> > it's the same thing for me and the total requests include everything
> > that was ever issued against it.
> 
> In my opinion, what's wrong here is the user interface: query-blockstats
> lets you query device model I/O statistics, but they're reported for the
> backend rather than the device model.  This is confusing.
> 
> Once you accept that these statistics measure device model behavior,
> it's no longer surprising they go away on device model destruction.
>
> We may want to measure BDS behavior, too.  But that's a separate set of
> stats.

If they measure device model behaviour rather than backend behaviour
(which results in the same numbers as long as you keep them attached),
then the API is broken because it should be using the qdev ID to
identify the device, and not the backend's device_name.

So I would argue that we're measuring the backend (even though as an
implementation detail we don't measure _in_ the backend), and if we
want to measure the device model, too, _that_ is what needs a new
interface.

> >> > -API wize I think about adding
> >> > bdrv_acct_invalid() and
> >> > bdrv_acct_failed() and systematically issuing a bdrv_acct_start() asap.
> >> 
> >> Complication: partial success.  Example:
> >> 
> >> 1. Guest requests a read of N sectors.
> >> 
> >> 2. Device model calls
> >>    bdrv_acct_start(s->bs, &req->acct, N * BDRV_SECTOR_SIZE, BDRV_ACCT_READ)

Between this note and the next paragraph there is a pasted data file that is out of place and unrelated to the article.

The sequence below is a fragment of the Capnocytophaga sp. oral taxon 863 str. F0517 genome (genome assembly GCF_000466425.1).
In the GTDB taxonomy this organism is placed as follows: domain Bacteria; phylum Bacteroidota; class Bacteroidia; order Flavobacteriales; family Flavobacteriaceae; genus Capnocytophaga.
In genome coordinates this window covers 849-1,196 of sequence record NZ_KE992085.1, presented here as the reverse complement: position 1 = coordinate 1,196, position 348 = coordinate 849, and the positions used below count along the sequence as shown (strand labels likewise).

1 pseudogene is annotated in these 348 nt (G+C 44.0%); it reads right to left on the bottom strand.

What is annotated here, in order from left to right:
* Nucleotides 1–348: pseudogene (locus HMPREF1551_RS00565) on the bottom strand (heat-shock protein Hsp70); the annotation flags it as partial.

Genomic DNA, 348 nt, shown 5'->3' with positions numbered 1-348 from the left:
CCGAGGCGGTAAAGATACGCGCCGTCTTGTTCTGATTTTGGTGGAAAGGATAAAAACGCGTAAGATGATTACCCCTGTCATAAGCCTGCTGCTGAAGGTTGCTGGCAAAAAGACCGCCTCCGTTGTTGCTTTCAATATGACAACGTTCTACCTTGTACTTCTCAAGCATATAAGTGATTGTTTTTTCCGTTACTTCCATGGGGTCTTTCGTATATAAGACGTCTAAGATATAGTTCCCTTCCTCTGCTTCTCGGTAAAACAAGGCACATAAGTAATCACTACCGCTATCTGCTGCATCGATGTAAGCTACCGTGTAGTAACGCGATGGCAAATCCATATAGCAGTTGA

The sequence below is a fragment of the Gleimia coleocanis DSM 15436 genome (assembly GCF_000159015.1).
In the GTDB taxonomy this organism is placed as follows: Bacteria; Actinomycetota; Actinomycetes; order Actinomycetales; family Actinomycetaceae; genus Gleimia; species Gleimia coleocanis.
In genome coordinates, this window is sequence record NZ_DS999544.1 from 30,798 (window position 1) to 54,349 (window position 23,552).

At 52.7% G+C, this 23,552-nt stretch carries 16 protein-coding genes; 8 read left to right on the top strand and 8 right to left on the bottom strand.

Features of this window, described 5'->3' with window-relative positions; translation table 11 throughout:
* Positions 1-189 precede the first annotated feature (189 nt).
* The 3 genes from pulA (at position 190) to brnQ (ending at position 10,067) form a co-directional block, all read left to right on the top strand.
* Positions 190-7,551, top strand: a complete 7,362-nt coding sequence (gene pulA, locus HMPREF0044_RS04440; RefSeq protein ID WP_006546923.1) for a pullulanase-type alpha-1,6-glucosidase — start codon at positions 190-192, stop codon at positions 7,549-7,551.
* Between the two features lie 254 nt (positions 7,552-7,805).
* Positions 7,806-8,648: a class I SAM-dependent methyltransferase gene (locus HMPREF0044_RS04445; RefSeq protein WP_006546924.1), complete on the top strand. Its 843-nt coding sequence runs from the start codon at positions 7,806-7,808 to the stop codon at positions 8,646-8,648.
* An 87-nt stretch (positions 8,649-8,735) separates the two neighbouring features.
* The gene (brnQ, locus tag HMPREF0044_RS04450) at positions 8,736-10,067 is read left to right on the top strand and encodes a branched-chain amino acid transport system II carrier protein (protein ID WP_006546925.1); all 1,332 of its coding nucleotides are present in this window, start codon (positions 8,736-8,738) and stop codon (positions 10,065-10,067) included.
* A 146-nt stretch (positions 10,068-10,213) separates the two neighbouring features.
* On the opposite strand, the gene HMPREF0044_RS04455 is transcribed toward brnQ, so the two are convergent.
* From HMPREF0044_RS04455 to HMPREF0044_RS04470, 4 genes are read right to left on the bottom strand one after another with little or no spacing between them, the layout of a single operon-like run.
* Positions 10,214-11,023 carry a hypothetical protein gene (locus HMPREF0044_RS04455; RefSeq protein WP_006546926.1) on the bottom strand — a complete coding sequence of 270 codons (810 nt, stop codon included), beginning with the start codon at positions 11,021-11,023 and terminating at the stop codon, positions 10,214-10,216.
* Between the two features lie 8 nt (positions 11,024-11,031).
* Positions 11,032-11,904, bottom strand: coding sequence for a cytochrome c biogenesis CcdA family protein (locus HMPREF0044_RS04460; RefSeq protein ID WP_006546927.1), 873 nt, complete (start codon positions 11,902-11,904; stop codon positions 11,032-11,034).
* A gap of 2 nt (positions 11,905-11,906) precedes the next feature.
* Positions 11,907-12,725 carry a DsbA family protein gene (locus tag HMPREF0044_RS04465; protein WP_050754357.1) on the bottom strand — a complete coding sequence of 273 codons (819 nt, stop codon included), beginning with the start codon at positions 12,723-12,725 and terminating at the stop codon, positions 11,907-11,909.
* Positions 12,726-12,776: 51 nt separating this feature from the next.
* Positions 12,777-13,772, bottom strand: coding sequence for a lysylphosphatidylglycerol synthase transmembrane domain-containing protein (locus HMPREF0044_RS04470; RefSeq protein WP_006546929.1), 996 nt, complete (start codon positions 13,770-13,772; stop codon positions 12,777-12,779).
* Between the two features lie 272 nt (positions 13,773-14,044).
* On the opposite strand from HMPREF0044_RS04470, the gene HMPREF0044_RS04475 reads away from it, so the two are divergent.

> >> 
> >> 3. Device model examines the request, and deems it valid.
> >> 
> >> 4. Device model passes it to the block layer.
> >> 
> >> 5. Block layer does its thing, but for some reason only M < N sectors
> >>    can be read.  Block layer returns M.
> >
> > No, it returns -errno.
> 
> Really?
> 
> Consider a device that can arrange for a DMA of multiple sectors
> into/from guest memory, where partial success can happen, and the device
> can tell the OS how much I/O succeeded then.

I don't think we have any such device and can't think of any that we
might want to implement. But let's assume the existence of such a device
for the sake of the argument.

> Now let's build a device model.  Consider a read.  The guest passes some
> guest memory to fill to the device model.  The device model passes it on
> to the block layer.  The block layer succeeds only partially.  Now the
> device model needs to figure out how much succeeded, so it can tell the
> guest OS.  How does it do that?

Currently it doesn't. The block layer doesn't have a concept of
"suceeding partially". A request either success fully, or it fails. If
you want to expose partial success to the guest, you would have to
fundamentally change the block layer read/write APIs (probably it's
"just" allowing short reads/writes, but today everyone relies on the
facts that those don't happen).

In practice, we would probably just never emulate partial success but
signal failure even to a device that could handle partial success.
Trying to be clever in corner cases is hardly ever a good idea anyway.

> >> 6. What's the device model to do now?  Both bdrv_acct_failed() and
> >>    bdrv_acct_done() would be wrong.
> >> 
> >>    Should the device model account for a read of size M?  This ignores
> >>    the partial failure.
> >> 
> >>    Should it split the read into a successful and a failed part for
> >>    accounting purposes?  This miscounts the number of reads.
> >
> > I think we should simply account it as a failed request because this is
> > what it will look like for the guest. If you want the partial data that
> > was internally issued, you need to look at different statistics
> > (probably those of bs->file).
> 
> I doubt "complete success" and "complete failure" is all guests could
> ever see.

If you define everything that isn't a complete success as a failure,
then you've covered all cases.

Kevin